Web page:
Poetry Explorer- Classic Contemporary Poetry, GHOSTS OF PAPER, by PATRICK REGINALD CHALMERS



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GHOSTS OF PAPER, by            
First Line: Should you go down ludgate hill
Last Line: As I'm sure you often will!
Subject(s): Mountains; Hills; Downs (Great Britain)


SHOULD you go down Ludgate Hill,
As I'm sure you sometimes will,
When the dark comes soft and new,
Smudged and smooth and powder-blue,
And the lights on either hand,
Run away to reach the Strand;
And the winter rains that stream
Make the pavements glance and gleam;
There you'll see the wet roofs rise
Packed against the lamp-lit skies,
And at once you shall look down
Into an enchanted town.
Jewelled Fleet Street, golden gay,
Sloughs the drab of work-a-day,
Conjuring before you then
All her ghosts of ink and pen,
Striking form her magic mint
Places you have loved in print,
From the fairy towns and streets
Raised by Djinn and fierce Afreets,
To the columned brass that shone
On the gates of Babylon.
You shall wander, mazed, amid
Pylon, palm, and pyramid;
You shall see, where taxis throng,
River lamps of old Hong Kong;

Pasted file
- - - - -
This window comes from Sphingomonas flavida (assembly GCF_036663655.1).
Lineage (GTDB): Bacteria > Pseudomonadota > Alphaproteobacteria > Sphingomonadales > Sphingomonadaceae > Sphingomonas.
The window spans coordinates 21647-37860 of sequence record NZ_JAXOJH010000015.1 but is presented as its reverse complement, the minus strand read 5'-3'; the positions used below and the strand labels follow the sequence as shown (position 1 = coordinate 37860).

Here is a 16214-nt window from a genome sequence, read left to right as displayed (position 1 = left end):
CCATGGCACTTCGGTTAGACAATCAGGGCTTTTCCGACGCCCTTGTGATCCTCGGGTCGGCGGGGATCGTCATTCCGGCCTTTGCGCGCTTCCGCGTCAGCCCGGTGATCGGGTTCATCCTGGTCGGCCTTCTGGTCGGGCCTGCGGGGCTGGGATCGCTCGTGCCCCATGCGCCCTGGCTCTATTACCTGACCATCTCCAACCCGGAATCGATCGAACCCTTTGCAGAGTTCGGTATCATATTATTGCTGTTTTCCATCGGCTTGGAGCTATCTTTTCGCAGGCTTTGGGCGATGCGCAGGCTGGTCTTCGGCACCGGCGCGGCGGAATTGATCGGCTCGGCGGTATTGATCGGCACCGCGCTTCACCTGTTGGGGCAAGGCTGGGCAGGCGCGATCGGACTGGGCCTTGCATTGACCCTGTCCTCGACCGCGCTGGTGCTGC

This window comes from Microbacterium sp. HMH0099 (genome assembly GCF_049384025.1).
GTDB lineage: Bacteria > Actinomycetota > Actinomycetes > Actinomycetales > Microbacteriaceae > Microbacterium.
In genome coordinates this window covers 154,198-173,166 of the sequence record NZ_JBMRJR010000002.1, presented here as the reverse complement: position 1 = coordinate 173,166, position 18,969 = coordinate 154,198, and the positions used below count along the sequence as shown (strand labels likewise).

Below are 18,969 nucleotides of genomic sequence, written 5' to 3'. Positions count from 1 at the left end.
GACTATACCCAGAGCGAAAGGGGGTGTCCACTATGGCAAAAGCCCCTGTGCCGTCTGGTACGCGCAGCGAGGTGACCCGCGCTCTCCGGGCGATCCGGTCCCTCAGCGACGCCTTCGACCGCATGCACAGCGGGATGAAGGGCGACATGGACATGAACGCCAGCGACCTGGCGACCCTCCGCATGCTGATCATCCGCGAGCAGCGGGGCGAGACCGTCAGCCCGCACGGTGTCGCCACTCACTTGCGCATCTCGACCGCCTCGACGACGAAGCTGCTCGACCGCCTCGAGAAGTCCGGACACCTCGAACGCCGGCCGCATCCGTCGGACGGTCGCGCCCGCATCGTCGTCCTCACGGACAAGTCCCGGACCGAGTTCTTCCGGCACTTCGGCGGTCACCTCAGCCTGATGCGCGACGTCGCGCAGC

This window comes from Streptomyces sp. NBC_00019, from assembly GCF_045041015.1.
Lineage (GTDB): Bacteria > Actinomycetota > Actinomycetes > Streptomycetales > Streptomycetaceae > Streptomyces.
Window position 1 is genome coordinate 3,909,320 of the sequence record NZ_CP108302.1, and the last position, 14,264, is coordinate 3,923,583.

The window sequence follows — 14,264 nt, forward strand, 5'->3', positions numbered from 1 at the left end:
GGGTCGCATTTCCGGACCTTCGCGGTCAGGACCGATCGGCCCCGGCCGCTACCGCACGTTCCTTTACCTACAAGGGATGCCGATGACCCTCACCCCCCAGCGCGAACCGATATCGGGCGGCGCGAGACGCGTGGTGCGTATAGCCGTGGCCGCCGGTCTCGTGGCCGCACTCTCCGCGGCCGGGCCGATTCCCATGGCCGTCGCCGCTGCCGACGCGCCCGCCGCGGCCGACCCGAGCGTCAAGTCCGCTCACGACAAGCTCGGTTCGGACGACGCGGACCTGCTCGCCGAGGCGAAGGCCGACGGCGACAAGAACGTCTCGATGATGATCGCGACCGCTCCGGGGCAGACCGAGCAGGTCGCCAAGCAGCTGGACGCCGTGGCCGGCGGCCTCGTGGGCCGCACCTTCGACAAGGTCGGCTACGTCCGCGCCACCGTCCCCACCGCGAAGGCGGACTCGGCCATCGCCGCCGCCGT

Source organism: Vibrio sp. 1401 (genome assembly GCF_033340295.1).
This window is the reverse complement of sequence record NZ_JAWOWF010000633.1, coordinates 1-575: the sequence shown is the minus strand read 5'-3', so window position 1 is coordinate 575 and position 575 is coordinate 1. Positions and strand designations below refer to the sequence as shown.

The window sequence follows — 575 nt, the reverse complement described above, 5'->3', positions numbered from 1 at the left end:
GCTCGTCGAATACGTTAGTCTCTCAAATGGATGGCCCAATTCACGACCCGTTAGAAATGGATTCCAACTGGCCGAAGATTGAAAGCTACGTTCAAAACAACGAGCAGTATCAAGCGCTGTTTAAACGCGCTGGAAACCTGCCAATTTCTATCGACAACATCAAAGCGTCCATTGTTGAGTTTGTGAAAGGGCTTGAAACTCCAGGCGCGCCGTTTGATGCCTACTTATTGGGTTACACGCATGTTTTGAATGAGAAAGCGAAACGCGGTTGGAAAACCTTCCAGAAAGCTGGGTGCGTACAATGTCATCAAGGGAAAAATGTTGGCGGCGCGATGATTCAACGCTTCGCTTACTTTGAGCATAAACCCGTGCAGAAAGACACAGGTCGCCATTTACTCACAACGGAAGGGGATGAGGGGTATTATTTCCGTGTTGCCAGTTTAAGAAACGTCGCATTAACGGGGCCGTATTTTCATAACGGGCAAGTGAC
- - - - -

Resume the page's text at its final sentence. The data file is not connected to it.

See the ramparts standing tall
Of the wondrous Tartar Wall;
See, despite of rain and wind,
Marble towns of rosy Ind,
And the domes and palaces
Crowning Tripoli and Fez.
While, where buses churn and splash,
There's the ripple of a sash,
Silken maid and paper fan
And the peach-bloom of Japan.
But, the finest thing of all,
You shall ride a charger tall
Into huddled towns that haunt
Picture-books of old romaunt,
Where go squire and knight and saint,
Heavy limned in golden paint;
You shall ride above the crowd
On a courser pacing proud,
In fit panoply and meet
Through be-cobbled square and street,
Where with bays and gestures bland
Little brown-faced angles stand!

These are some of things you'll view
When the night is blurred and blue,
If you look down Ludgate Hill,
As I'm sure you often will!





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